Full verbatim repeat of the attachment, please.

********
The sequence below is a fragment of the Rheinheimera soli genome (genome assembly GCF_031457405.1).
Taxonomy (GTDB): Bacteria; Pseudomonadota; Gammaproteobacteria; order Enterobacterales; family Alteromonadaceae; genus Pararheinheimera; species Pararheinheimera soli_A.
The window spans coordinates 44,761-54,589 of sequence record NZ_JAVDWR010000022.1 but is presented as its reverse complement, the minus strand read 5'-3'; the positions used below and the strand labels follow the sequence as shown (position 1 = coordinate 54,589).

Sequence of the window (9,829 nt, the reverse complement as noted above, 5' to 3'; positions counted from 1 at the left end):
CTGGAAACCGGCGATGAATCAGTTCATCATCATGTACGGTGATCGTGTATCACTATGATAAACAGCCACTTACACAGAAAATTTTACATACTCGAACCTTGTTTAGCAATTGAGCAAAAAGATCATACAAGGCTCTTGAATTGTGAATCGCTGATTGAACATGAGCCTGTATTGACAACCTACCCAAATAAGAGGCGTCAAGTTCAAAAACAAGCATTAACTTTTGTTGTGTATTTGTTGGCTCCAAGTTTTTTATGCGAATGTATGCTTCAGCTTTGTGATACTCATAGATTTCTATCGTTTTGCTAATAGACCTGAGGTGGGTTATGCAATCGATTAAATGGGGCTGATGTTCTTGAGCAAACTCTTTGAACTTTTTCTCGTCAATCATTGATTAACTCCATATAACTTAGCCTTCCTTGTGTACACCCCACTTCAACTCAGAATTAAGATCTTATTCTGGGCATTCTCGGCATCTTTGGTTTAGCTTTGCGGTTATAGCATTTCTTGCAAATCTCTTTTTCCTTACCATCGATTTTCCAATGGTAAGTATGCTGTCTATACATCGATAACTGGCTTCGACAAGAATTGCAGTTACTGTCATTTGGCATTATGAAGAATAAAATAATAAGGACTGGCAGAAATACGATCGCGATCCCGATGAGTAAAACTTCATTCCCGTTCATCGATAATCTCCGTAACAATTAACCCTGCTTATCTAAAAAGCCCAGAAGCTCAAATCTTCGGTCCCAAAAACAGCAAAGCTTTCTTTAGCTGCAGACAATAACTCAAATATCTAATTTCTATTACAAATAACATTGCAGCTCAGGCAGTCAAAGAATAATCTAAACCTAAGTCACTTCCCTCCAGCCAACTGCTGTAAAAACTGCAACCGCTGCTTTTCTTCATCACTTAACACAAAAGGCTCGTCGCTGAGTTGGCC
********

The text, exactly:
The sequence below is a fragment of the Rheinheimera soli genome (genome assembly GCF_031457405.1).
Taxonomy (GTDB): Bacteria; Pseudomonadota; Gammaproteobacteria; order Enterobacterales; family Alteromonadaceae; genus Pararheinheimera; species Pararheinheimera soli_A.
The window spans coordinates 44,761-54,589 of sequence record NZ_JAVDWR010000022.1 but is presented as its reverse complement, the minus strand read 5'-3'; the positions used below and the strand labels follow the sequence as shown (position 1 = coordinate 54,589).

Sequence of the window (9,829 nt, the reverse complement as noted above, 5' to 3'; positions counted from 1 at the left end):
CTGGAAACCGGCGATGAATCAGTTCATCATCATGTACGGTGATCGTGTATCACTATGATAAACAGCCACTTACACAGAAAATTTTACATACTCGAACCTTGTTTAGCAATTGAGCAAAAAGATCATACAAGGCTCTTGAATTGTGAATCGCTGATTGAACATGAGCCTGTATTGACAACCTACCCAAATAAGAGGCGTCAAGTTCAAAAACAAGCATTAACTTTTGTTGTGTATTTGTTGGCTCCAAGTTTTTTATGCGAATGTATGCTTCAGCTTTGTGATACTCATAGATTTCTATCGTTTTGCTAATAGACCTGAGGTGGGTTATGCAATCGATTAAATGGGGCTGATGTTCTTGAGCAAACTCTTTGAACTTTTTCTCGTCAATCATTGATTAACTCCATATAACTTAGCCTTCCTTGTGTACACCCCACTTCAACTCAGAATTAAGATCTTATTCTGGGCATTCTCGGCATCTTTGGTTTAGCTTTGCGGTTATAGCATTTCTTGCAAATCTCTTTTTCCTTACCATCGATTTTCCAATGGTAAGTATGCTGTCTATACATCGATAACTGGCTTCGACAAGAATTGCAGTTACTGTCATTTGGCATTATGAAGAATAAAATAATAAGGACTGGCAGAAATACGATCGCGATCCCGATGAGTAAAACTTCATTCCCGTTCATCGATAATCTCCGTAACAATTAACCCTGCTTATCTAAAAAGCCCAGAAGCTCAAATCTTCGGTCCCAAAAACAGCAAAGCTTTCTTTAGCTGCAGACAATAACTCAAATATCTAATTTCTATTACAAATAACATTGCAGCTCAGGCAGTCAAAGAATAATCTAAACCTAAGTCACTTCCCTCCAGCCAACTGCTGTAAAAACTGCAACCGCTGCTTTTCTTCATCACTTAACACAAAAGGCTCGTCGCTGAGTTGGCC